Tuesday, September 27, 2005

May's happy dry indian curry

*Err..not yet. Let me tell you a little something about myself first*

You know the funniest thing? Nearly a year ago I couldn't cook. Didn't want to. A year down the line and I'm posting recipes. Hmm.

Moral of story? Anybody can cook.

I must admit that I can be quite weird when I cook. For one, I'm bloody picky about who I cook for (exceptions in potluck parties). I don't cook for bastards. And certainly not pricks. So if you're a bastard, or a prick...too bad. If you're nice to me, I'll cook for you.

My second quirky habit is that I like to talk to my food. Yes you heard right. Even when I cook for myself. But most of the time, I start having this full-on conversation (in my head) when I prepare a meal for an exclusive bunch of friends. Or for my partner. A normal in-may's-head conversation goes something like this: we're cooking for ****, so let's see. What do we have here? Hmm. Okay, okay...looking good...let's taste it...hmm....

I know it sounds wrong but hey. :D

I discovered something interesting yesterday; if I don't talk to my food, there's bound to be disaster. Yesterday I made bak kut teh. Didn't talk to it and sure enough, I forgot the dark sauce. Bak kut teh looked murky brown. Oopsie.


May's happy dry indian curry! (finally.)

I love Indian food. I also like showing it off when I know it looks, tastes and smells authentic. Picture above was taken by dear prettyhazy during a party.

Now now...vat you need:

Chicken (duh...use chikadoo drumstick!)
Potatoes (chopped roughly)
Tomatoes (sliced thinly)
Red onion(nice red ones that can make you cry when sliced)
Garlic (crushed and chopped into bits)
Ginger (just a tiny bit)
Dry chilli
Fresh curry leaves (from Safeway. Bloody expensive but worth it!)
1 teaspoon of black mustard seed (this you can get at any good asian grocer)
Aniseed star (just one would do; too much of it and your dish would taste like colgate)
Cinnamon stick (just one!)
Kunyit (yellow powder thingy; don't really know how to describe it)
Chilli powder
Baba's meat curry powder

*Unless specifically mentioned, I haven't put any measurement/quantity on most ingredients. I’m a happy believer and follower of estimation. Just talk to your food.*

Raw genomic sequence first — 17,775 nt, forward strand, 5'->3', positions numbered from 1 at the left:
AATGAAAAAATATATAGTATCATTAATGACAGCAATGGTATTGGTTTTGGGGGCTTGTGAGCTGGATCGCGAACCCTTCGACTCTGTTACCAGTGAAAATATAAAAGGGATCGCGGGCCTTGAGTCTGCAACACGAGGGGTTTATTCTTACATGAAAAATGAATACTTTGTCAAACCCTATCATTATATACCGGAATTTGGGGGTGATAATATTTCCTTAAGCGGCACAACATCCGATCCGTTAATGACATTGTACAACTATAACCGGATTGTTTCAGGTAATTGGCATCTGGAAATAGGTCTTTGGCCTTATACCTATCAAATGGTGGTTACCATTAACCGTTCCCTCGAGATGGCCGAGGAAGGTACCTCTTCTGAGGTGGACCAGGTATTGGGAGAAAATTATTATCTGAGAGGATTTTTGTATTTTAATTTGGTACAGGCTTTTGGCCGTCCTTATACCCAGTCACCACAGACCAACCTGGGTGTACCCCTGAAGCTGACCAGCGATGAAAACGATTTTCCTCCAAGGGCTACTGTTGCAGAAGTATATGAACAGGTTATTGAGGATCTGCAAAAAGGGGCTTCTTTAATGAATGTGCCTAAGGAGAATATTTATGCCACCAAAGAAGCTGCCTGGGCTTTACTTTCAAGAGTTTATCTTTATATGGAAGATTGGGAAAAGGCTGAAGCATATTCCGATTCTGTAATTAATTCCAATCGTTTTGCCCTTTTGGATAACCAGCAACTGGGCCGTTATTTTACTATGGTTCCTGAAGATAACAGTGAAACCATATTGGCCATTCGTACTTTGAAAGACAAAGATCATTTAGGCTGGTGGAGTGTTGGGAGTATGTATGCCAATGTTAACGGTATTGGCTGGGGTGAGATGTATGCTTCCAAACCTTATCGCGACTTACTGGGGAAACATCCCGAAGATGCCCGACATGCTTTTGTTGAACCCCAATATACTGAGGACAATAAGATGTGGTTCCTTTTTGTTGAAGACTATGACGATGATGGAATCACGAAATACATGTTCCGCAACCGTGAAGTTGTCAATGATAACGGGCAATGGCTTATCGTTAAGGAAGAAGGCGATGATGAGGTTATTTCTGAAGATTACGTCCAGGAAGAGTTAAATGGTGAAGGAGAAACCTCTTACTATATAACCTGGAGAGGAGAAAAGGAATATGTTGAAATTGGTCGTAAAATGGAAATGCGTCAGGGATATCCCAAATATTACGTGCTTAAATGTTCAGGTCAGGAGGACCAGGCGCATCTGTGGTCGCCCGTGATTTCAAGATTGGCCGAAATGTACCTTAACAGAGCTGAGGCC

Okay! Let us start!

The night before:

Marinate chicken/s. Cut drumstick into smaller pieces so that it's easier.

1. Add in a dash of kunyit
2. Lots of chilli powder
3. And lots of meat curry powder.
4. Then add salt. Add a tiny bit of water and marinate the whole thing.
5. Place chikadoo in fridge overnight.

Then on the day itself:

1. Put oil in pan and fry potatoes. Once cooked, place aside.
2. Put a little more oil in pan. Wait till heated then throw in black mustard seed. Fry.
3. Throw in cinnamon and aniseed star.
4. Add garlic, onion, curry leaves, dry chilli and ginger. Fry until fragrant.
5. Once satisfied with smell (it would smell divine at this stage), add in chicken pieces.
6. Once cooked, add in tomatoes.
7. You'd be able to see a tiny layer of oil rising on the top. This means you're nearly done!
8. Turn fire down to low and add the potatoes.
9. Stir, stir, stir, stir, stir. Talk to your curry. Befriend it.



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soba salad

As seen on real life! Serves 8! Here's what you need:

Got that? No? Okay, in words and numbers.

400g soba (green tea flavour preferred for colour)
sesame oil
sesame seeds
seafood salad/fish sticks, shredded
light soy sauce
dark soy sauce

First, the soba. Boil the soba noodles as per packet instructions. Drain, and wash immediately in cold water. Place on dish and mix well with sesame oil so that they don't stick.

Mix in two tablespoons of light soy and one tablespoon of dark soy. Stir and mix well. Add and mix the sesame seeds and seafood salad seperately. Garnish with more seafood salad and seaweed. Serve cold.


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Friday, September 23, 2005

Me "mee-hoon-that-tastes-like-mee-siam"

Some people commented that my mee hoon tastes like mee siam...i give up lar...i shalll call it "mee-hoon-that-tastes-like-mee-siam"...and to overcome my craving for some air time...i shall reveal one of my back-home recipes...this one quite budget lar hor if you cook lots of chinese food like ingredients lying around already...can last few days also...unless you eat a lot like me...i must say the flavour was nicer after a day in the fridge...haha

What you need ar?man...this is quite a long list but heck...
250g of rice vercimelli or mee hoon
250g tauge (beansprouts)...i used less cause i don't like my veges...
350g prawns...proud me only use tiger prawns...but shrimps for budgeting times...
lots of tofu...cause i like tofu...oh...i mean the fried beancurd puffs
1/4 cup oil...i use vege oil
2 cups of chicken stock/water mixture for relatively wet version...if you want it dry...cut by half...